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Sweet Maple by Michelle Visser is a Sweet Read!

Sweet Maple by Michelle Visser
Sweet Maple by Michelle Visser
I’m excited to read this new book about maple sugaring!

This Book Delves Into One Family’s Journey in Sugarmaking and Simple Living

Sweet Maple: Backyard Sugarmaking from Tap to Table is a picturesque and charming tale of one family’s journey into making maple syrup from their homestead. The author shares step by step instructions for sugarmaking, a bounty of recipes, and a healthy dose of information about maple syrup.

I must confess that anything maple related catches my eye. So I jumped at the chance to review this book before it even hits the shelves.

maple syrup

My History with Maple Syrup

I grew up in maple country. My great uncle Lyle and my second cousins ran a family sugar bush in western New York. Visiting the sugar house in late winter left me with many fond memories. The scent of maple sap in the evaporator pans filled the air and was often accompanied by eggs and bacon frying in a pan on a woodstove.

Sap buckets dotted the trees throughout the woods while snow still coated the ground. As spring approached, the scent of skunk cabbages and melody of robins tickled my senses. Those visits to the sugarhouse helped form my desire to homestead as an adult.

Maple on the Table

Maple syrup was a given on our table when waffles or pancakes were served. We drizzled it on our oatmeal, over homemade vanilla ice cream, and my Gram made Jack Wax for us with maple syrup and clean fresh snow in winter. I remember tasting the maple-flavored stuff. Let’s just say, I wasn’t impressed…even if it did come in a fancy bottle. To this day I can’t understand the fascination with wafflehouses that serve artificial maple-flavored goo.

Author Michelle Visser

Sweet Maple – About the Author

Michelle Visser created Souly Rested, a blog about her homesteading adventures on 14 acres in beautiful New England. She lives in an ancient Cape Cod surrounded with sweet maple trees, a family milk cow, chickens, and a beautiful garden.

Souly Rested is brimming with healthy and delicious recipes, how-to information, and her thoughts on simple living. I highly recommend subscribing for her free eBooks and wonderful newsletters! You won’t regret it!

Maple Leaves in Autumn

Sweet Maple: Backyard Sugarmaking from Tap to Table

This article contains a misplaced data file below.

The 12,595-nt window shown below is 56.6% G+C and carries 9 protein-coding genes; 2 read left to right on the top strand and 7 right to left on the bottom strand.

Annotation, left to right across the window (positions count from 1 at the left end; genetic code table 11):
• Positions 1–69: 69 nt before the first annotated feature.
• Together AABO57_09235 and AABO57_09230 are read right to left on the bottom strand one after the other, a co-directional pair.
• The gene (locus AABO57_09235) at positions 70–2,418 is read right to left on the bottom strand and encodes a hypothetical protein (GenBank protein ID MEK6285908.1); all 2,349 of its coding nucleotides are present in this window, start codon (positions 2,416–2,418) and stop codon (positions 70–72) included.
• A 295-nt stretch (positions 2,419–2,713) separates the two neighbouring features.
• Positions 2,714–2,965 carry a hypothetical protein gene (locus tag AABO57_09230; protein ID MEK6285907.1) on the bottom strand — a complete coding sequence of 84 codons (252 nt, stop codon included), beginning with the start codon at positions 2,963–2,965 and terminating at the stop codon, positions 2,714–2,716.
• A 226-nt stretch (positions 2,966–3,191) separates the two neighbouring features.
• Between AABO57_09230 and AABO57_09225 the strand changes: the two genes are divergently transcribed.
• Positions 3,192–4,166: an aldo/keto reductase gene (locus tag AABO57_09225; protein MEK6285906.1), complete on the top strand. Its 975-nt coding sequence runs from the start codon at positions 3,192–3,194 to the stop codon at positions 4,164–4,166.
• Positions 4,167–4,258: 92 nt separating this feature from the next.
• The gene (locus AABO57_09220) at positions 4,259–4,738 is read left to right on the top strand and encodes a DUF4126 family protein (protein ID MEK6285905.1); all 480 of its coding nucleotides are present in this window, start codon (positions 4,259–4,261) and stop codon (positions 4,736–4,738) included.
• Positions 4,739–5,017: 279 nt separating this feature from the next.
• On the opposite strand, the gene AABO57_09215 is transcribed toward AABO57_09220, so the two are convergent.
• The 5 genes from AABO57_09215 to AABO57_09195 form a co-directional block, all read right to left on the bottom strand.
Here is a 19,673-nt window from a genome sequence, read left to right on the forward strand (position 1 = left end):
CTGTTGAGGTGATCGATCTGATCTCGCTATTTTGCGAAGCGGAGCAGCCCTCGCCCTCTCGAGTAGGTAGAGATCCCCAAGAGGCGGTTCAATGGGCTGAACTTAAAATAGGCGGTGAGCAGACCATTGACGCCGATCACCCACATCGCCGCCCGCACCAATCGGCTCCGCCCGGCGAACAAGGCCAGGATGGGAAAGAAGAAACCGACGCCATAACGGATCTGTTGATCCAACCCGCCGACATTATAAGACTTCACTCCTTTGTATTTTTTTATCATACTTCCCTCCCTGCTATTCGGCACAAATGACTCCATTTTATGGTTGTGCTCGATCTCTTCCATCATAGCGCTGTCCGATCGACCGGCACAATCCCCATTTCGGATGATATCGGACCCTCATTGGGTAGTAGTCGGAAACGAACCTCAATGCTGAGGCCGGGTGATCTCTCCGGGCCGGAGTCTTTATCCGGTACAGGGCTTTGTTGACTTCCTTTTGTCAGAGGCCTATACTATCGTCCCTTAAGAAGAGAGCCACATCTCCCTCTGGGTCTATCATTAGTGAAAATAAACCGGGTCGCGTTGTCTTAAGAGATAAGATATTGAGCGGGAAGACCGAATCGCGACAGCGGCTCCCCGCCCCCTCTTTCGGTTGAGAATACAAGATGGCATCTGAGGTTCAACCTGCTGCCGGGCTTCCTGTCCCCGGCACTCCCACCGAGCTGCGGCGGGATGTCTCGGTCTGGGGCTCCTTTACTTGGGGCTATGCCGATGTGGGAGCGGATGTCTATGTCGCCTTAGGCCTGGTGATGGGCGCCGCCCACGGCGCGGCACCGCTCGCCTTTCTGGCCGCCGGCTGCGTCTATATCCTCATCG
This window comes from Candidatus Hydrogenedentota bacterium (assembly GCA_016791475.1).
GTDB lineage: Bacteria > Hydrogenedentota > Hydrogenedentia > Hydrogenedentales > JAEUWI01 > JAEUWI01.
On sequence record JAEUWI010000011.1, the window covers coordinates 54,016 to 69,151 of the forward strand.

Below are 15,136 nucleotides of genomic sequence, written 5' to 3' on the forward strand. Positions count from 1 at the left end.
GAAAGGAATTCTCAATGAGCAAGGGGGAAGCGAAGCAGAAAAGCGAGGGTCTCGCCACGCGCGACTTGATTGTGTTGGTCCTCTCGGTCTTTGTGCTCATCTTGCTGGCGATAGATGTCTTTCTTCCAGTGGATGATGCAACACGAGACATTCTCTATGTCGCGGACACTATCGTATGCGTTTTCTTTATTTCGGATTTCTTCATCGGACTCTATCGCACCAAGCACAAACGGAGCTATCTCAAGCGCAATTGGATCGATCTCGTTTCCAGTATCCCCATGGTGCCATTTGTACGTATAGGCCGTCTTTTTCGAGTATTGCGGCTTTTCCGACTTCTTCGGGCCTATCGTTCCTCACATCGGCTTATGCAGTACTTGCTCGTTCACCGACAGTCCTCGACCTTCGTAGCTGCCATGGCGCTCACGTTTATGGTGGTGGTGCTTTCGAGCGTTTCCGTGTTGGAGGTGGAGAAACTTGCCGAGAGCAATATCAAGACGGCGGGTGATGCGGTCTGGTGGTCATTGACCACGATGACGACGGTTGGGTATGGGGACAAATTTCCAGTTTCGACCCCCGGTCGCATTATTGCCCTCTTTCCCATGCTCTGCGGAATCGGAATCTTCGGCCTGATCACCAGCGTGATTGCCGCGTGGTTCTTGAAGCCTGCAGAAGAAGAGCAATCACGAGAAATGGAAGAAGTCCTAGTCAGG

I love the look and feel of this book. It recalls fond memories of the family farm and my desire to return.

I’m enamored with the beautiful photographs of Michelle’s family and their historic homestead. Even their dog Bixby is showered with attention (and yummy maple dog biscuits – recipe included) in Sweet Maple! Every page welcomes me in and makes me feel like part of their community.

Author Michelle Visser and Husband Bill tapping trees
Michelle and her husband, Bill, gathering sap for syrup.

An Introduction to Michelle Visser and Her Family

In her introduction, Michelle shares her family’s journey from suburbia to their rural homestead…from a taste for ‘maple-flavored’ to a love of the real thing. In her search for the simple life, Michelle found that lifestyle is hard work! But it’s more rewarding to provide by the sweat of your brow and work together as a family.

The author goes on to share their not-so-auspicious beginnings in learning to tap trees and make real maple syrup. Their early efforts may have fallen flat but sometimes we learn best from our mistakes. Michelle leads us on an adventure from those first failures through some mapley messes and expensive lessons. After all the grit, she shares her family’s successful creation of sweet maple syrup and all of the yummy treats she makes with it.

buttermilk buckwheat pancakes 2
Try my Buttermilk Buckwheat Pancakes with real maple syrup!

Maple is Sustainably Sweet

I loved reading Michelle’s thoughts on sugaring as a sustainable way to sweeten your life. Self-reliance and decreasing our negative impact on the world is an important part of homesteading. She shares stories of how others have started making syrup even when they didn’t have trees to tap on their land. The act of sharing the harvest with those who share their trees is also an important lesson in community.

From Sweet Descriptions to Detailed How-To Info

Sweet recipes, stunning photographs, and loving descriptions of her family and their adventures grace the pages of Sweet Maple. However, the heart of this book is in the how-to instructions. Michelle describes in detail how to tap trees, what equipment you’ll need, and the entire process of making maple syrup from sappy start to sticky sweet finish. She shares how to preserve your freshly made syrup, how to clean up at the end of the season, and how to make maple sugar, maple cream, and maple candy too!

The Recipes Alone are Reason Enough to Grab this Book!

Michelle sprinkled scrumptious recipes throughout the pages of this book! From maple scones, maple-infused butter, maple oatmeal, maple sandwich bread to maple chocolate chip cookies, maple barbequed meats, and maple-sweetened drinks, Michelle shares recipes to keep you busy mixing, tasting, and licking your lips for a long time to come!